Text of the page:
So the question still hanging from Monday is, how does one 1700-year-old guy in a red suit slide down the chimneys of hundreds of millions of homes in one night and deliver toys to hundreds of millions of children and know each one by name?
In short: Is Santa Claus real?
The short answer is, yes. The long answer is, well, longer.
We’ve covered the story of the very real and historical St. Nicholas. And you hopefully remember your own experience of Santa Claus and the mysterious presents left under the Christmas tree. But did you learn the lessons that were wrapped in those gifts?
Do you remember how you felt the first time you saw a present from Santa? Excited? Overjoyed? Amazed that someone so larger than life, and who you were maybe a little afraid of, would give you something wonderful, something you actually asked for, even when you weren’t always good?
Yes? Perfect! You have learned the first lesson of Santa Claus. Yes, it’s just that simple. He wants you to know how it feels to be excited, overjoyed and amazed — and loved and appreciated.
Next, do you remember how it felt when you gave your first Christmas present to someone else? Excited? Amazed that you could make someone else feel as overjoyed as you did to receive a present? And did you wonder maybe if this was the way Santa feels — and why he does what he does?
If so, then you have learned the second lesson. When you practice giving and receiving year after year, you grow to learn how humble acts of generosity makes life more — oh, what’s the word? — merry. Like it often is in December, when people hold doors for one another, smile at strangers or wave off minor debts. When people act as if Santa Claus was watching them. And feel better for it!
This is what we call Christmas spirit.
It’s no more than living the age-old lesson of doing unto others as you would have them do unto you.
It brings peace and good will, just as the angels brought to those shepherds in the field 2000 years ago, in the original Nativity scene, proclaiming tidings of great joy to all people that unto them a child was born and lying in a manger.
You’d think these simple lessons would be easy to remember, but kids need to be reminded of them — in dramatic ways. For that matter, so do adults.
We don’t have angels showing up every year to fill us with awe, so we found elves and reindeer and a hundred other traditions.
Best of all, we found Santa Claus, the very embodiment of Christmas spirit, dressed up in a red suit.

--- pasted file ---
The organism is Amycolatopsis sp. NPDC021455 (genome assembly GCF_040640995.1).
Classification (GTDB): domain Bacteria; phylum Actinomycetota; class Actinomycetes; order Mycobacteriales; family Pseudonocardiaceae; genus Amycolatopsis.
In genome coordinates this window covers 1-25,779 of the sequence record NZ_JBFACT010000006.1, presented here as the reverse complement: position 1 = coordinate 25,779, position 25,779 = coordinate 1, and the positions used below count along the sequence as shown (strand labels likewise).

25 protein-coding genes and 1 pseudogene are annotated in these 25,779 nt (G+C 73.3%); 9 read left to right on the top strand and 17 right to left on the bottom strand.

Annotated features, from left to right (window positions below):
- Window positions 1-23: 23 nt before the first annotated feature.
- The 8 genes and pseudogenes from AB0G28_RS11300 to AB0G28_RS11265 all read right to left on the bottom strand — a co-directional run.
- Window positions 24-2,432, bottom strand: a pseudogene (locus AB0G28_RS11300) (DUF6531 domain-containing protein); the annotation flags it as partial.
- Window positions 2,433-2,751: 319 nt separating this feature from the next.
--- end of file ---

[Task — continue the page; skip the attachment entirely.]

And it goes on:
These traditions have been kept alive, in part, by a society dedicated to preserving his secret throughout our ancestry. After 1700 years, it is still alive thanks to us. We are the Secret Ancestral Nativity Tradition Associates of Claus.
No one person could deliver presents to the whole world in one night the way Nicholas delivered them to his village. It takes millions, hundreds of millions, in every village — people who embrace his spirit and pass on his lessons from generation to generation.
And when a child has sufficiently learned Santa’s lessons, it is the parents’ honor to nominate that child to be one of his associates. To become S.A.N.T.A. and to pass down that Christmas spirit to future generations.
So is this Santa’s Secret? That his work is done by mothers and fathers and grandparents and aunts and uncles and older brothers and sisters and friendly grown-ups everywhere around Christmastime?
Santa’s Secret is much simpler and, sadly, harder to grasp for very long. It is the simple message that loving others as you wish to be loved makes every day Christmas. And that you are always loved, even when you don’t feel you deserve it. These are the lessons we want children to learn. And it takes us all, every one of us, elves and reindeer included, to teach that lesson.
And, of course, angels and that infant in the manger, in whom our founder Nicholas believed.
We say we believe in someone when we support what they do. In S.A.N.T.A. Claus, we believe in Santa with all our our hearts and minds and spirits. So we continue Nicholas’s work.
We — you — are Santa Claus. And we act with the full authority and name of St. Nicholas. Let us wear that name well. And proudly. All year.